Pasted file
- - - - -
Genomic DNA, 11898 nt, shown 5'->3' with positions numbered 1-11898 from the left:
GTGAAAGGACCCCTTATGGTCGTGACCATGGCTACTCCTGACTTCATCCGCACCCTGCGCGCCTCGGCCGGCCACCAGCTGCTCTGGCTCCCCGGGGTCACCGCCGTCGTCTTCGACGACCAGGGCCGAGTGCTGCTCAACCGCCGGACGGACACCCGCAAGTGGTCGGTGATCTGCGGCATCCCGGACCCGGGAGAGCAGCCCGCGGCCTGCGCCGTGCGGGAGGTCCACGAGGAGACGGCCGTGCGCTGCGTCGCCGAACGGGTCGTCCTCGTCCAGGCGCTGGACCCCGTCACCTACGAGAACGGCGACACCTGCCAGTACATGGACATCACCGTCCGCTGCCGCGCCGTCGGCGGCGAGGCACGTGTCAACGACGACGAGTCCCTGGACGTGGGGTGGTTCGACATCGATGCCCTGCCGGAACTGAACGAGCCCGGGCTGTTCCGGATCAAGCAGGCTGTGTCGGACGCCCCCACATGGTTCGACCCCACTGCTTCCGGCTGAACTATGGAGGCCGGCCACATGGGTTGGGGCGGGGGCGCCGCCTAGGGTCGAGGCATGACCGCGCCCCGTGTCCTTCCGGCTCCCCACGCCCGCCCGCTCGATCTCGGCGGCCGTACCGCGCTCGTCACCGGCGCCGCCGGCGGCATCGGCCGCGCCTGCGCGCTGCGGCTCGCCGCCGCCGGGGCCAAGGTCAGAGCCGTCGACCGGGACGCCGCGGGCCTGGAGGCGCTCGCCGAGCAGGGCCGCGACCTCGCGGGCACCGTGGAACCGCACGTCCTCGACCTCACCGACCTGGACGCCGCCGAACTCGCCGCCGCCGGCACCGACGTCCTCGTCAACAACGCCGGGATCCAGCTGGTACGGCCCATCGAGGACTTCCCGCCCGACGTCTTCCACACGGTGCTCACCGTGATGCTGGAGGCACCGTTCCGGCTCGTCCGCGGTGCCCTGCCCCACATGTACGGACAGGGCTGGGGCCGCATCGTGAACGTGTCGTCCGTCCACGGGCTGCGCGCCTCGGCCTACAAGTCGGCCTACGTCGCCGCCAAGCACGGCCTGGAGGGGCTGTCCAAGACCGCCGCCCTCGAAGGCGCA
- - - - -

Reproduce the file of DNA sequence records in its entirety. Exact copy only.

Genomic DNA, 11898 nt, shown 5'->3' with positions numbered 1-11898 from the left:
GTGAAAGGACCCCTTATGGTCGTGACCATGGCTACTCCTGACTTCATCCGCACCCTGCGCGCCTCGGCCGGCCACCAGCTGCTCTGGCTCCCCGGGGTCACCGCCGTCGTCTTCGACGACCAGGGCCGAGTGCTGCTCAACCGCCGGACGGACACCCGCAAGTGGTCGGTGATCTGCGGCATCCCGGACCCGGGAGAGCAGCCCGCGGCCTGCGCCGTGCGGGAGGTCCACGAGGAGACGGCCGTGCGCTGCGTCGCCGAACGGGTCGTCCTCGTCCAGGCGCTGGACCCCGTCACCTACGAGAACGGCGACACCTGCCAGTACATGGACATCACCGTCCGCTGCCGCGCCGTCGGCGGCGAGGCACGTGTCAACGACGACGAGTCCCTGGACGTGGGGTGGTTCGACATCGATGCCCTGCCGGAACTGAACGAGCCCGGGCTGTTCCGGATCAAGCAGGCTGTGTCGGACGCCCCCACATGGTTCGACCCCACTGCTTCCGGCTGAACTATGGAGGCCGGCCACATGGGTTGGGGCGGGGGCGCCGCCTAGGGTCGAGGCATGACCGCGCCCCGTGTCCTTCCGGCTCCCCACGCCCGCCCGCTCGATCTCGGCGGCCGTACCGCGCTCGTCACCGGCGCCGCCGGCGGCATCGGCCGCGCCTGCGCGCTGCGGCTCGCCGCCGCCGGGGCCAAGGTCAGAGCCGTCGACCGGGACGCCGCGGGCCTGGAGGCGCTCGCCGAGCAGGGCCGCGACCTCGCGGGCACCGTGGAACCGCACGTCCTCGACCTCACCGACCTGGACGCCGCCGAACTCGCCGCCGCCGGCACCGACGTCCTCGTCAACAACGCCGGGATCCAGCTGGTACGGCCCATCGAGGACTTCCCGCCCGACGTCTTCCACACGGTGCTCACCGTGATGCTGGAGGCACCGTTCCGGCTCGTCCGCGGTGCCCTGCCCCACATGTACGGACAGGGCTGGGGCCGCATCGTGAACGTGTCGTCCGTCCACGGGCTGCGCGCCTCGGCCTACAAGTCGGCCTACGTCGCCGCCAAGCACGGCCTGGAGGGGCTGTCCAAGACCGCCGCCCTCGAAGGCGCA